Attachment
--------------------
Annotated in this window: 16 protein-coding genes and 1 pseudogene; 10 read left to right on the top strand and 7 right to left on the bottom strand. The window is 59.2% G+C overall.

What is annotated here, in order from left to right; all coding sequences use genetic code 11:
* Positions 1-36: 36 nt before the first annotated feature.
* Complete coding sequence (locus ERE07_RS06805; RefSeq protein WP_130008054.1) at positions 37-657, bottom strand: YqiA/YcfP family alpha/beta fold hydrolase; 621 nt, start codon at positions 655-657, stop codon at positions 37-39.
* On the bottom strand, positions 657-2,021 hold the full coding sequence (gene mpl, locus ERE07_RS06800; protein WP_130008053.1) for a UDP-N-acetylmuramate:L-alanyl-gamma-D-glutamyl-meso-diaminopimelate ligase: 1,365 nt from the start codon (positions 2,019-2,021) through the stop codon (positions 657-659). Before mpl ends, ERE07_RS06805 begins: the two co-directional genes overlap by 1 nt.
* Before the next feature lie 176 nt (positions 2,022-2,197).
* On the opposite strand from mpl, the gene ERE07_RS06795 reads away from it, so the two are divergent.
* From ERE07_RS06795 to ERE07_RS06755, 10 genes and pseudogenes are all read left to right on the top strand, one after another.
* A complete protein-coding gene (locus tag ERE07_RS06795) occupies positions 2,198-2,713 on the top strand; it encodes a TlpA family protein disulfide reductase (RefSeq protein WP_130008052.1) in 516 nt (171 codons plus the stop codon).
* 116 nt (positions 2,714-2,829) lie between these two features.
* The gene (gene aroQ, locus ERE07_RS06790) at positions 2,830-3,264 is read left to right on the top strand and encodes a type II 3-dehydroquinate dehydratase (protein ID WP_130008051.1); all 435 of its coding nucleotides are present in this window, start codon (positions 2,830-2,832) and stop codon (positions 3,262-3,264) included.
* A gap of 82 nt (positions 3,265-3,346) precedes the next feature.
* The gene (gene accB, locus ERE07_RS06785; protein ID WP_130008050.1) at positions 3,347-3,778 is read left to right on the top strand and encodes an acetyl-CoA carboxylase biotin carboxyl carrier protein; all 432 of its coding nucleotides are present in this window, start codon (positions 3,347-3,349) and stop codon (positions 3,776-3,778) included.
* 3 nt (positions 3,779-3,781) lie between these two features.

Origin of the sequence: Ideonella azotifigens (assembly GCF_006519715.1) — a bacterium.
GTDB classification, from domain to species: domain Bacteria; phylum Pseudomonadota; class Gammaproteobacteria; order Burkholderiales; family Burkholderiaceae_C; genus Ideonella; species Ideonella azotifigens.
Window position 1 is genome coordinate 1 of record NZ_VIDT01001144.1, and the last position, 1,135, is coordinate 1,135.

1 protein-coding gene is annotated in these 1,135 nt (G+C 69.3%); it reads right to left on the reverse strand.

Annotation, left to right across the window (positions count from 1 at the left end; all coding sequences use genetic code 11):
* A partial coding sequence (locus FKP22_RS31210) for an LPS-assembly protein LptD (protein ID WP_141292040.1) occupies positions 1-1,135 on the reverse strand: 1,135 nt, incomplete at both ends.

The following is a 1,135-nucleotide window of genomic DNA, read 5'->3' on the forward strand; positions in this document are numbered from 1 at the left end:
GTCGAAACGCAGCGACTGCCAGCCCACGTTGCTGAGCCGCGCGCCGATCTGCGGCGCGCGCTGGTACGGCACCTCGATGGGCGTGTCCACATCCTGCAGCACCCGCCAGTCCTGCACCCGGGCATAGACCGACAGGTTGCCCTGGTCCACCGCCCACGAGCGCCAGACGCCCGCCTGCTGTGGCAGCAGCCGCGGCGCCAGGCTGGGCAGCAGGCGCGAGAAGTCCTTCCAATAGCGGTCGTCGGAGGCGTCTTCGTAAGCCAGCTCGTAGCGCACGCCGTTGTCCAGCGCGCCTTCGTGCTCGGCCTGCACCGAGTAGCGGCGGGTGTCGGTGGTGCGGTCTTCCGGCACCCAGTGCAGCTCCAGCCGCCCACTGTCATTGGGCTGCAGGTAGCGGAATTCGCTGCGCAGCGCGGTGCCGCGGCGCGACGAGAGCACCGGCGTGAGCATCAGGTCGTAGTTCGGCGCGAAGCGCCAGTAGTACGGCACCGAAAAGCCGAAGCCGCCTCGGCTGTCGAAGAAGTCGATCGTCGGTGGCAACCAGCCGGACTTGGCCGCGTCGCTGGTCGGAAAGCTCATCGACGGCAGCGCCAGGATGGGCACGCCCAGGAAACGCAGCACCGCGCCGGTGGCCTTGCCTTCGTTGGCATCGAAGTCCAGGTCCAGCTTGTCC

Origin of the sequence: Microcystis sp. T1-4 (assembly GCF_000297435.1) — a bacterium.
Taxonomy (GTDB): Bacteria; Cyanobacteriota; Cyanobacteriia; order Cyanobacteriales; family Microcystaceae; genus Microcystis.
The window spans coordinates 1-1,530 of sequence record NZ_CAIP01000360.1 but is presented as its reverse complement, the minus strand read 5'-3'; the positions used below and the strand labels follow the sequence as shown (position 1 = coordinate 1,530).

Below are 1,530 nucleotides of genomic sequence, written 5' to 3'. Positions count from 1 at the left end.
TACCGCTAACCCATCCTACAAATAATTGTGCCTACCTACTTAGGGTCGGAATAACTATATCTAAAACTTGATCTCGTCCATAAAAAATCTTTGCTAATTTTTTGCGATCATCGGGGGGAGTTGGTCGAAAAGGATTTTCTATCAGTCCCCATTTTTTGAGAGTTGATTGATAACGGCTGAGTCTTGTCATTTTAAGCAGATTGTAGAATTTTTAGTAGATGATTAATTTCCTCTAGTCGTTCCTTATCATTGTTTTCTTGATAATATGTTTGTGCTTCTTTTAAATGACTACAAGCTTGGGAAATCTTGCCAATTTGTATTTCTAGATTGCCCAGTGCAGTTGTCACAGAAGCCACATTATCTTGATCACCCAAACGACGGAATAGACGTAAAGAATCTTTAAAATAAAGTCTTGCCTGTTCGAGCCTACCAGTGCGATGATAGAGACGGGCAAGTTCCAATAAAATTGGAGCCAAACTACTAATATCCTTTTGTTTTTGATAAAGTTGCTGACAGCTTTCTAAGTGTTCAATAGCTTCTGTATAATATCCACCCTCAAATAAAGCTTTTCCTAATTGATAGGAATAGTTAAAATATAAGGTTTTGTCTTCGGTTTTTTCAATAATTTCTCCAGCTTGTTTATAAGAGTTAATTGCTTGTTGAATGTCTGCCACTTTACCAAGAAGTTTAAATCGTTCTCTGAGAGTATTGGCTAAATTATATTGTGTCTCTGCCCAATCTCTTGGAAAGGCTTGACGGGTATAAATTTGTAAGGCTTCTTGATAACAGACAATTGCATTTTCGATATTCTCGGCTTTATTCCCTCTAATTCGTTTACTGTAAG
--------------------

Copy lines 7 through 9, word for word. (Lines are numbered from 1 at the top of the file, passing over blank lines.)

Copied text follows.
* On the opposite strand from mpl, the gene ERE07_RS06795 reads away from it, so the two are divergent.
* From ERE07_RS06795 to ERE07_RS06755, 10 genes and pseudogenes are all read left to right on the top strand, one after another.
* A complete protein-coding gene (locus tag ERE07_RS06795) occupies positions 2,198-2,713 on the top strand; it encodes a TlpA family protein disulfide reductase (RefSeq protein WP_130008052.1) in 516 nt (171 codons plus the stop codon).